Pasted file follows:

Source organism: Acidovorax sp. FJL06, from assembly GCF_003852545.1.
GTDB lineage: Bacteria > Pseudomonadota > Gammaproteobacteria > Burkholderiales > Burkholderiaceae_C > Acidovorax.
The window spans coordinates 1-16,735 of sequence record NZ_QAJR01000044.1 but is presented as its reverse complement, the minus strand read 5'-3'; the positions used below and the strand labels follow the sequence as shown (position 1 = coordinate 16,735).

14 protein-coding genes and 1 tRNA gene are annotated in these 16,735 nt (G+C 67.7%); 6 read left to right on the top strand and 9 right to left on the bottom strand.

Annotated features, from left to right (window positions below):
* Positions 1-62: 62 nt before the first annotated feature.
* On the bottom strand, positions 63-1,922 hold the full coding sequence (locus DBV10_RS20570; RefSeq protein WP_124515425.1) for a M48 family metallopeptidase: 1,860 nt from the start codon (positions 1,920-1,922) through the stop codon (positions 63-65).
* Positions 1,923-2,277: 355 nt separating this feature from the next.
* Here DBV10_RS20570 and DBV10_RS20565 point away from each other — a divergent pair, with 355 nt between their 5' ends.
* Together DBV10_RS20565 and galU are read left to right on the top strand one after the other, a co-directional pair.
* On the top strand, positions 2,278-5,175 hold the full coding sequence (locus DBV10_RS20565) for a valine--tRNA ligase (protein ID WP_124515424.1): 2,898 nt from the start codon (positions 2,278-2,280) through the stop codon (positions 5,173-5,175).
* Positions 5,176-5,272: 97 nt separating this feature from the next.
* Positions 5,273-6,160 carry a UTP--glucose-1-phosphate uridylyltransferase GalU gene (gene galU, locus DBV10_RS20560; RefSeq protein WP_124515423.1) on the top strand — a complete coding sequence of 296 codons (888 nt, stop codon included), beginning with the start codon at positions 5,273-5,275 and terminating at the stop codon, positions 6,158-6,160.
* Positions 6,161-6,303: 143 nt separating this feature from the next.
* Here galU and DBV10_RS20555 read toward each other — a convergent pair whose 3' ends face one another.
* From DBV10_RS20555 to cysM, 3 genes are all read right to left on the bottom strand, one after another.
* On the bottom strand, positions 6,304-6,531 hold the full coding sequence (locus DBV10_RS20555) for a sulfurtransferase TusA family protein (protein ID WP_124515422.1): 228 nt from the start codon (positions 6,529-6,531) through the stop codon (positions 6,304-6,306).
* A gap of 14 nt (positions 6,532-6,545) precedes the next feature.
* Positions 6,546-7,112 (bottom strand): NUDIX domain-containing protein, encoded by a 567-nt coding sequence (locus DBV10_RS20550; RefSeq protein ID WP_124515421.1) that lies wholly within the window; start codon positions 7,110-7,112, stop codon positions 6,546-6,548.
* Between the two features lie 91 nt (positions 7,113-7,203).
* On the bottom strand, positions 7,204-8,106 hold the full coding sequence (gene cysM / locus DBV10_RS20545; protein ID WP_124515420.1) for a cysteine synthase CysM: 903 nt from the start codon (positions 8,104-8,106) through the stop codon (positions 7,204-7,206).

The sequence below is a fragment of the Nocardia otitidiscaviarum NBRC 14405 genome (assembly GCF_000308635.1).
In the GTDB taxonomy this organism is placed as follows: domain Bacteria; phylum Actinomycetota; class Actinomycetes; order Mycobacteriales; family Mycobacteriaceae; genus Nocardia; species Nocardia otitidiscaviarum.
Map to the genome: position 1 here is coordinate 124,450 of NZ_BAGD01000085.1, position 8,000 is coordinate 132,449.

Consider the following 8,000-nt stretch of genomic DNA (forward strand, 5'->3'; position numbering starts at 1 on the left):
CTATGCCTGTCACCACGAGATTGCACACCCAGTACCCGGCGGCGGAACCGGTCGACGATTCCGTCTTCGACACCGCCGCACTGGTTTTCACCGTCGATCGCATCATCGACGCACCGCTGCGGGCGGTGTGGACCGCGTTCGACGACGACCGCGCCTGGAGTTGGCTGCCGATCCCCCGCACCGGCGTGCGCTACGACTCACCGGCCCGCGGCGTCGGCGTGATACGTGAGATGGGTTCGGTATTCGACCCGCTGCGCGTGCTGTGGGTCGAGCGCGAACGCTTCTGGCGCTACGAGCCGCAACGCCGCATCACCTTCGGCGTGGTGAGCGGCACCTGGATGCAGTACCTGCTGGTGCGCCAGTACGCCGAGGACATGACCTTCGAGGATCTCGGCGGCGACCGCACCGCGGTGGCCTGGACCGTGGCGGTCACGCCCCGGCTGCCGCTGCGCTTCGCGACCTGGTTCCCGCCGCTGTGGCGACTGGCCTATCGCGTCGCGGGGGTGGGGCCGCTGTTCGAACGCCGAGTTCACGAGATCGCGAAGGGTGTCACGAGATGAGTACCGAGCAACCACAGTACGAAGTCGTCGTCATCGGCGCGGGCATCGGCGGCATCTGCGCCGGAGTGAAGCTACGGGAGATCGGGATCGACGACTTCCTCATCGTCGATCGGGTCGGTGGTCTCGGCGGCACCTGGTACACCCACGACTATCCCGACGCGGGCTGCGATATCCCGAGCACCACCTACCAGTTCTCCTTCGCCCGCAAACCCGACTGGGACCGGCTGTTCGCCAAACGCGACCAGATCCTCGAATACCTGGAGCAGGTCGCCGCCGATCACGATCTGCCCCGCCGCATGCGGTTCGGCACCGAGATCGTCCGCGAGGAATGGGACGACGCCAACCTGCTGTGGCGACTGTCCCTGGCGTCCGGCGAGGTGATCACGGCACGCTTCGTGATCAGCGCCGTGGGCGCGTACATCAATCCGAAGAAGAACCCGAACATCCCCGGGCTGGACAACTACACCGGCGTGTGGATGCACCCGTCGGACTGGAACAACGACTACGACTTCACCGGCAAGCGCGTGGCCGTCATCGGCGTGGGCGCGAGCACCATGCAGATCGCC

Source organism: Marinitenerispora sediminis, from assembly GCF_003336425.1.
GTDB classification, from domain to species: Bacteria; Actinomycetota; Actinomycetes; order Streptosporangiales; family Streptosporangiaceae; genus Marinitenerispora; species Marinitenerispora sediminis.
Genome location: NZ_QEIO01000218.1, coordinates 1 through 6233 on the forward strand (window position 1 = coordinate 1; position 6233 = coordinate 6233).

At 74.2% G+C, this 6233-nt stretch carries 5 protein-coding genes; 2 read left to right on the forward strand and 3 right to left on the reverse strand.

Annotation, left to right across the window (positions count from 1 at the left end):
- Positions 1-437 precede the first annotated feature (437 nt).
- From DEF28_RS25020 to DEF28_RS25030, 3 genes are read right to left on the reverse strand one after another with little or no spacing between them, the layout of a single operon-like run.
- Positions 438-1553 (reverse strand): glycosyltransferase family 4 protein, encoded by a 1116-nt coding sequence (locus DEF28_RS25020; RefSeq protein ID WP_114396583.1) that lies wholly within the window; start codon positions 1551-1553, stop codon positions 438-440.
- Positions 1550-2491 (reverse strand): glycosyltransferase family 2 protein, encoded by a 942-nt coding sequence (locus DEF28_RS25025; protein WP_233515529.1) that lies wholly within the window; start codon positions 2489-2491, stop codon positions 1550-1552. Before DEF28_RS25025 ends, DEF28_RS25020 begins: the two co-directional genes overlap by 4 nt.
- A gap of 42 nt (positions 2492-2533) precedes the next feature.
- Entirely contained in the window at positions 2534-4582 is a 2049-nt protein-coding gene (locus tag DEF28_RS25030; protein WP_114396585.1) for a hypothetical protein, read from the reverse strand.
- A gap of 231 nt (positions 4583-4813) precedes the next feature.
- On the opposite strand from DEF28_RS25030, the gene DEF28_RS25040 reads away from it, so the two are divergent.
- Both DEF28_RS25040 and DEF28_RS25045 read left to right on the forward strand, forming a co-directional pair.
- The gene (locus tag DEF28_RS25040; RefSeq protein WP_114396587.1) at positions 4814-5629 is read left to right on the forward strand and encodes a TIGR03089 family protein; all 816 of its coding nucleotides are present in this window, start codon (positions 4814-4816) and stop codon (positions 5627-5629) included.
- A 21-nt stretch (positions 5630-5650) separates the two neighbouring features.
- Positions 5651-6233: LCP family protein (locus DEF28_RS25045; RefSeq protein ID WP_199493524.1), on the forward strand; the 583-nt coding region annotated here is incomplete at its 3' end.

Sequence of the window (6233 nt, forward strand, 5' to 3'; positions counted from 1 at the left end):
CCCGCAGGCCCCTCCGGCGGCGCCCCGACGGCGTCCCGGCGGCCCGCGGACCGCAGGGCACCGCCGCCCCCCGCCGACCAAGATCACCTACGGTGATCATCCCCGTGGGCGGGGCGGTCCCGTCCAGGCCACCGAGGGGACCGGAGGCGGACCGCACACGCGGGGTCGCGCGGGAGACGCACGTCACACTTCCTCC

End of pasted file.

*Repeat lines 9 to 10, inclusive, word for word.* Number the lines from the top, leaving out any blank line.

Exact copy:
* Here DBV10_RS20570 and DBV10_RS20565 point away from each other — a divergent pair, with 355 nt between their 5' ends.
* Together DBV10_RS20565 and galU are read left to right on the top strand one after the other, a co-directional pair.